The software that drives Curiosity and controls its robotic arm is called the Robot Sequencing and Visualization Program (RSVP). RSVP consists of about 1 million lines of Java and C++ code. The main component used to plan, simulate and specify commands to dictate the rover’s actions each day is called HyperDrive. HyperDrive is a system for viewing images and terrain in 3D, which uses NVIDIA Quadro cards that support goggle stereo viewing.
Running RSVP on high-end Linux workstations and using NVIDIA 3D Vision glasses, rover drivers evaluate Curiosity’s surroundings each day and generate instructions for the next day’s activities. Command output is XML which gets compiled into binary code that’s sent to the rover for execution. On any given day, hundreds of commands are sent to Curiosity.
“The MSL command dictionary has thousands of commands that allow us to control all rover motion, manage power, communications with Earth, and tons of low level maintenance issues like data management on board,” said Cooper.
RSVP was completely developed in-house, by a small (8 people or so) team of developers who also drive the rover. “RSVP has a proud heritage,” Cooper said, and it grew out of the code written for the first Mars rover, Sojourner (of which Cooper was the first driver), called the Rover Control Workstation (RCW), which consisted of 80,000 lines of C++ code. Subsequently, the first version of RSVP was written for the Spirit and Opportunity rovers.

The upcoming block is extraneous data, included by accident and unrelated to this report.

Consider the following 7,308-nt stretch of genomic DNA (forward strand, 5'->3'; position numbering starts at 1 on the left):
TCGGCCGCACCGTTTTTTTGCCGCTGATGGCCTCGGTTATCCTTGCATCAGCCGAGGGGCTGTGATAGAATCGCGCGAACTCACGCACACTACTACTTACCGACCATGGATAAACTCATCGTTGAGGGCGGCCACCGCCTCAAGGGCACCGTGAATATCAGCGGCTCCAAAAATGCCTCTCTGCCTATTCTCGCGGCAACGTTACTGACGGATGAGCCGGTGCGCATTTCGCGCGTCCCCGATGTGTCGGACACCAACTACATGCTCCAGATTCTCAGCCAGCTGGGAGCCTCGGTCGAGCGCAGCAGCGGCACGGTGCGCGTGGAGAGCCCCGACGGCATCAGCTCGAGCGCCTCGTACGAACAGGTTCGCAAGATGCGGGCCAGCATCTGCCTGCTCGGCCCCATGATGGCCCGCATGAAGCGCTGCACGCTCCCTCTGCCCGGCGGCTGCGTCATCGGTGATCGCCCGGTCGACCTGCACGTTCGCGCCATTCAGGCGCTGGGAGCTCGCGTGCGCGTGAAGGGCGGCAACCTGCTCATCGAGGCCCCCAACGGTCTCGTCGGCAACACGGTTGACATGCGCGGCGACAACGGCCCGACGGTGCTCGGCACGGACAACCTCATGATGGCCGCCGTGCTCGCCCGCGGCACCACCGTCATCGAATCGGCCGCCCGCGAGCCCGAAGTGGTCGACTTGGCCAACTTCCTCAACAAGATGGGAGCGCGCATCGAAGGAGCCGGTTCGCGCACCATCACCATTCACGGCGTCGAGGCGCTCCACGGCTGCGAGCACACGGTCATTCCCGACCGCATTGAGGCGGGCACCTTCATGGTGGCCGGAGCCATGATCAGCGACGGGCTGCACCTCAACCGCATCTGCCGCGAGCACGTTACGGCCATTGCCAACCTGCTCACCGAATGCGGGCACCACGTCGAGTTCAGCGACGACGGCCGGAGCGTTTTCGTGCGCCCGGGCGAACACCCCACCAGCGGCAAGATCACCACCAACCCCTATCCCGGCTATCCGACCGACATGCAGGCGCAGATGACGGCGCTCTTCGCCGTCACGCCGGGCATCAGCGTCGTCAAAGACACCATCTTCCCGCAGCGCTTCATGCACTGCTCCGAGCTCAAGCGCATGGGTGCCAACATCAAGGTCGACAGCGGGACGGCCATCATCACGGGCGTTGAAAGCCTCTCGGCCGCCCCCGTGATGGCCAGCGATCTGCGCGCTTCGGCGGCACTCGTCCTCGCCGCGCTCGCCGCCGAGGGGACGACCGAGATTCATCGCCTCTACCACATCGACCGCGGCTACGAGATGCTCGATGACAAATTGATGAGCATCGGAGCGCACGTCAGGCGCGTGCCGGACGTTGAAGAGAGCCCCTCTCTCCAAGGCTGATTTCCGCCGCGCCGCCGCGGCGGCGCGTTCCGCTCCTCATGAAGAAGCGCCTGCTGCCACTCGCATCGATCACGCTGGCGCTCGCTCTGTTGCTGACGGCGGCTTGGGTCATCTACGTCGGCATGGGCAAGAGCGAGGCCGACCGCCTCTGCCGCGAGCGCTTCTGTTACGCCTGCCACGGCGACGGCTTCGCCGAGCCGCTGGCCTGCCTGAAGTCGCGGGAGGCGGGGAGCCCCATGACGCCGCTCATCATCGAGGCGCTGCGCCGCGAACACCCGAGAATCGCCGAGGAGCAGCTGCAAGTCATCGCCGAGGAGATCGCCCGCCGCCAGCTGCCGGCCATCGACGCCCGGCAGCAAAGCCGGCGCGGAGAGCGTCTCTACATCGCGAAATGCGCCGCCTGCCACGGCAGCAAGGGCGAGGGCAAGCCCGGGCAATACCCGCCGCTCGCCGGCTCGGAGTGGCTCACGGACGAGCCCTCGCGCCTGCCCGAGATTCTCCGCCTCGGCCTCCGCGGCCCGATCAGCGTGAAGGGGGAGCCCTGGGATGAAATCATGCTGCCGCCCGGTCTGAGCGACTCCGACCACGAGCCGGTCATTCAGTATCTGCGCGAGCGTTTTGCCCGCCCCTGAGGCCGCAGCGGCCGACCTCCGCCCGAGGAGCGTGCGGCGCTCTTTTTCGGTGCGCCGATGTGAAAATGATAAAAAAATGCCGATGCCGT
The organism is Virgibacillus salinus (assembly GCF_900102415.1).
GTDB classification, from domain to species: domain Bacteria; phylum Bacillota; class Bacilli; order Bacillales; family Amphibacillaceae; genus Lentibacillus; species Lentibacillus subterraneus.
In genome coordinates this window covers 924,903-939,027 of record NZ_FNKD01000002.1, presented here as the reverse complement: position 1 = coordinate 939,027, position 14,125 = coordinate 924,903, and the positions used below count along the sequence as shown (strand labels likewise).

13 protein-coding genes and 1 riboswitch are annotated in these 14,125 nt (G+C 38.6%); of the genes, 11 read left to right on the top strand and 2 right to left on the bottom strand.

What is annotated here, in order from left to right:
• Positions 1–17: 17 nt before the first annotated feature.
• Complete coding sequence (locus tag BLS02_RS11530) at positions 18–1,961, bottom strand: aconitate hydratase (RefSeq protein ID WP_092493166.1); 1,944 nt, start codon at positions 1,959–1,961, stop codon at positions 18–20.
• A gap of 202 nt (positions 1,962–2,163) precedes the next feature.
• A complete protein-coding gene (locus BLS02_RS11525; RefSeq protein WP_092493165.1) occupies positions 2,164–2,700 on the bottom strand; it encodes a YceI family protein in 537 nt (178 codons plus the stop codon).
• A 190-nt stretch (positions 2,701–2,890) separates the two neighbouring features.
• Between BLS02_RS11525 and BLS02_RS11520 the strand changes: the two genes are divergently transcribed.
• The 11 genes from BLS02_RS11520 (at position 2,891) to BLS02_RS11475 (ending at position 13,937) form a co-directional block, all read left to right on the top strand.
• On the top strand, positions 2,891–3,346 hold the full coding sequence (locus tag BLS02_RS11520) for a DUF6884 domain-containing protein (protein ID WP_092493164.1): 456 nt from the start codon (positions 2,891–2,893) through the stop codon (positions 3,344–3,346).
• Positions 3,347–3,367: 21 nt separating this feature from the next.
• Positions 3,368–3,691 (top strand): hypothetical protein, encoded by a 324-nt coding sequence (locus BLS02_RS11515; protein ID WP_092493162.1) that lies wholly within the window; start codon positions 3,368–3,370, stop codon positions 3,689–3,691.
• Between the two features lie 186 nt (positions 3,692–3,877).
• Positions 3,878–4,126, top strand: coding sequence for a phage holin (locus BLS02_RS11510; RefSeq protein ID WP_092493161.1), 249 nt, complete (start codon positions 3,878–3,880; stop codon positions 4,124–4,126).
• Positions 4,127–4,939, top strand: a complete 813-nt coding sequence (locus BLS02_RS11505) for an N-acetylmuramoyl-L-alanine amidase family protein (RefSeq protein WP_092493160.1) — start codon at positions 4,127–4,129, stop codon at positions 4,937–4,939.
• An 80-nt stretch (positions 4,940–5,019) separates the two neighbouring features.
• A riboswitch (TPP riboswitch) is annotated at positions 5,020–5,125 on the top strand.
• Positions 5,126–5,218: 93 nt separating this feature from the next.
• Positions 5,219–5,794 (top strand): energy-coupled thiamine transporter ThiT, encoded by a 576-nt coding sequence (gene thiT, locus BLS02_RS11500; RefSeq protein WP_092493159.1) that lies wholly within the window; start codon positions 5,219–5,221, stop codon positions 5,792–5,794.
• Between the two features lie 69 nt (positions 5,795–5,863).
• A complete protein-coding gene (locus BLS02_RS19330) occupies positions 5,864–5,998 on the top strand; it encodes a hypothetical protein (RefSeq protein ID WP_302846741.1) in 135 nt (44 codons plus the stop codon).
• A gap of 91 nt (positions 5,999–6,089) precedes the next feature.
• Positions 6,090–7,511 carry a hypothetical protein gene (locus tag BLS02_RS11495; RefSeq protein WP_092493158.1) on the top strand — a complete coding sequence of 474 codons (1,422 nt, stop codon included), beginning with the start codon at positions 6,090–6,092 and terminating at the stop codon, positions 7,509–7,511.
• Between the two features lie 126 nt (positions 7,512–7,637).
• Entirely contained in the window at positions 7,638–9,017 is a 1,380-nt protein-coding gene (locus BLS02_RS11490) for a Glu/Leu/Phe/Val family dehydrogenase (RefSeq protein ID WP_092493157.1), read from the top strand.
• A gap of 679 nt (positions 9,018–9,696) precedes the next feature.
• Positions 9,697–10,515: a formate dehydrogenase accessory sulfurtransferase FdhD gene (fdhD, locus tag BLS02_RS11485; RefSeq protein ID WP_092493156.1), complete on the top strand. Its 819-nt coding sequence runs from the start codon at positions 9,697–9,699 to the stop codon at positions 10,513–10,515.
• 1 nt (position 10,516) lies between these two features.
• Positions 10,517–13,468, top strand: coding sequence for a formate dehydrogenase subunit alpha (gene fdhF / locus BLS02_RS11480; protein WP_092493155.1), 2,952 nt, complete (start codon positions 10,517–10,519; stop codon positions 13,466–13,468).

While Opportunity continues to be driven based on an earlier version of RSVP (the JPL team uses SVN to manage the code base), the basic architecture has remained the same for Curiosity, though it has been enhanced in a number of ways. For example, the HyperDrive component has been completely rewritten so it can support multiple missions. As Cooper puts it, “We separated the mission specific code (for Curiosity for example) from the code that would be applicable for any current or future mission. This will allow us to adapt it to future mission for much less work.”